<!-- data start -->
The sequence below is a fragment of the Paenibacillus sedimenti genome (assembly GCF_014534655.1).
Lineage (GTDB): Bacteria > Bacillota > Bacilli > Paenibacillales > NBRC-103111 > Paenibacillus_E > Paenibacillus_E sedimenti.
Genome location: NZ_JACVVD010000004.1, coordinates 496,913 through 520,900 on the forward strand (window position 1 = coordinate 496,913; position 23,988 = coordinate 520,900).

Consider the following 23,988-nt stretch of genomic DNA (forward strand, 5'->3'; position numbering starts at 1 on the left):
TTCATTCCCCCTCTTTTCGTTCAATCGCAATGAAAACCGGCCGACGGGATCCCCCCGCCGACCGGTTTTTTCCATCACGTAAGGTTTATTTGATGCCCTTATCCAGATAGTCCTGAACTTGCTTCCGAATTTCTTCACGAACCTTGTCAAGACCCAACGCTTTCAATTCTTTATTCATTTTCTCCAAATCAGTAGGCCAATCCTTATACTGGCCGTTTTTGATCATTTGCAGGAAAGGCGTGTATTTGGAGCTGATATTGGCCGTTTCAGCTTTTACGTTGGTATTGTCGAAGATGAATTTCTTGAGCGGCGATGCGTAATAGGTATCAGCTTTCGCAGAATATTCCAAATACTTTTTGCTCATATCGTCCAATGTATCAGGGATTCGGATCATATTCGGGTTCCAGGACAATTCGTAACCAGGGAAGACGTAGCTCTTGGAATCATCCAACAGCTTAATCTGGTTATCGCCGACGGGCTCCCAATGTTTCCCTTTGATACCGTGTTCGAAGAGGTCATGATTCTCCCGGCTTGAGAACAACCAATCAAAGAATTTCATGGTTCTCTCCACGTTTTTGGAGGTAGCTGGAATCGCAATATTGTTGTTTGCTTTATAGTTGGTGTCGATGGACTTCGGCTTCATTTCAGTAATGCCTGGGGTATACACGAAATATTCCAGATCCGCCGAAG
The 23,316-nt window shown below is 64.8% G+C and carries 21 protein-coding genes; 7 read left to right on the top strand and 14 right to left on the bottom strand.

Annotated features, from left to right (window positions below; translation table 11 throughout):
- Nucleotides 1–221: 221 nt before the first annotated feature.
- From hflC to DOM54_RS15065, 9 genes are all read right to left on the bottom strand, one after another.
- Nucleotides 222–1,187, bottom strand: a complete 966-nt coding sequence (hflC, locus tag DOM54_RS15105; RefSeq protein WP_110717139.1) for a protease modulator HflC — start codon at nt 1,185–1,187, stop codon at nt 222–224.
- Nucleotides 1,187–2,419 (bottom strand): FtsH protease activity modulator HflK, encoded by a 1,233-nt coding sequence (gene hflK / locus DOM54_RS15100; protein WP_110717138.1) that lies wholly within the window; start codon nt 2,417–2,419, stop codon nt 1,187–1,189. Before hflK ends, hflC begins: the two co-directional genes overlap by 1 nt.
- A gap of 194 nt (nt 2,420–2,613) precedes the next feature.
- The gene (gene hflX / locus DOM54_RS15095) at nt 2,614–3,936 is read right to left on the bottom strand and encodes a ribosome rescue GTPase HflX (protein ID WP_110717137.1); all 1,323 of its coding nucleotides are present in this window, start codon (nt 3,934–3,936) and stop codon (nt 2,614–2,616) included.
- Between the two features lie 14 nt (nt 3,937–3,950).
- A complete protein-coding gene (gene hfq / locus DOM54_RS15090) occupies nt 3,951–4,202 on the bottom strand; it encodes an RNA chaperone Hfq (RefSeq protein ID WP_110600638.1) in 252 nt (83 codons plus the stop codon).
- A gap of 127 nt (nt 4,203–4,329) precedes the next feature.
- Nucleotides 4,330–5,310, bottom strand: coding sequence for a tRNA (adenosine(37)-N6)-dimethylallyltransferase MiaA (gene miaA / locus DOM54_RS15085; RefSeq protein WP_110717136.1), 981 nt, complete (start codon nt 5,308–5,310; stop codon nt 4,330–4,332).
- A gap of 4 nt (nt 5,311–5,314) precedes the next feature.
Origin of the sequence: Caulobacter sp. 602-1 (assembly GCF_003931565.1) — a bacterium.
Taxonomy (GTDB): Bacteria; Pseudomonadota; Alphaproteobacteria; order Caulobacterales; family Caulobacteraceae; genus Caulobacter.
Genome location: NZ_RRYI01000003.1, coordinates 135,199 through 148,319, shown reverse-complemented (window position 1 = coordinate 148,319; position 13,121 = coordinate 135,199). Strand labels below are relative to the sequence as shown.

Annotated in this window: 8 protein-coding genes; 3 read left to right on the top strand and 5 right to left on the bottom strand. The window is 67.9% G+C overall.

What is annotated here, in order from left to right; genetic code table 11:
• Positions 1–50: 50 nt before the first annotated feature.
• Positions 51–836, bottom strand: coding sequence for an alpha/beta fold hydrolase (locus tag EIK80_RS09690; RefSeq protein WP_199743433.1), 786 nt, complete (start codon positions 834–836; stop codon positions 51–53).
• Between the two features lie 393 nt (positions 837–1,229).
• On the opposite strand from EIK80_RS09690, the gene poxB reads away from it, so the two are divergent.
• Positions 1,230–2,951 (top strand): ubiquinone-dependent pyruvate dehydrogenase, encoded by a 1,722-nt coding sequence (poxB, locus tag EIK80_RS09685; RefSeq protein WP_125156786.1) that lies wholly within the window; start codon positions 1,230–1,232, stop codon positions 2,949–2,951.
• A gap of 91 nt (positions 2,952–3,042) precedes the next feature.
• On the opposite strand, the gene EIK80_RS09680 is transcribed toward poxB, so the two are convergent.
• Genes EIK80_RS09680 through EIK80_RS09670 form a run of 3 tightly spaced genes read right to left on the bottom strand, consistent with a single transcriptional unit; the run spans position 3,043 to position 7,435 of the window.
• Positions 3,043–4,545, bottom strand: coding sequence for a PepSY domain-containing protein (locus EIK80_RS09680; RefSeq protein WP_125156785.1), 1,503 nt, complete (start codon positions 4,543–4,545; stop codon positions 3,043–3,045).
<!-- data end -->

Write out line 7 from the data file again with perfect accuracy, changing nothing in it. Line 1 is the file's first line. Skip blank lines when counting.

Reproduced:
Annotated features, from left to right (window positions below; translation table 11 throughout):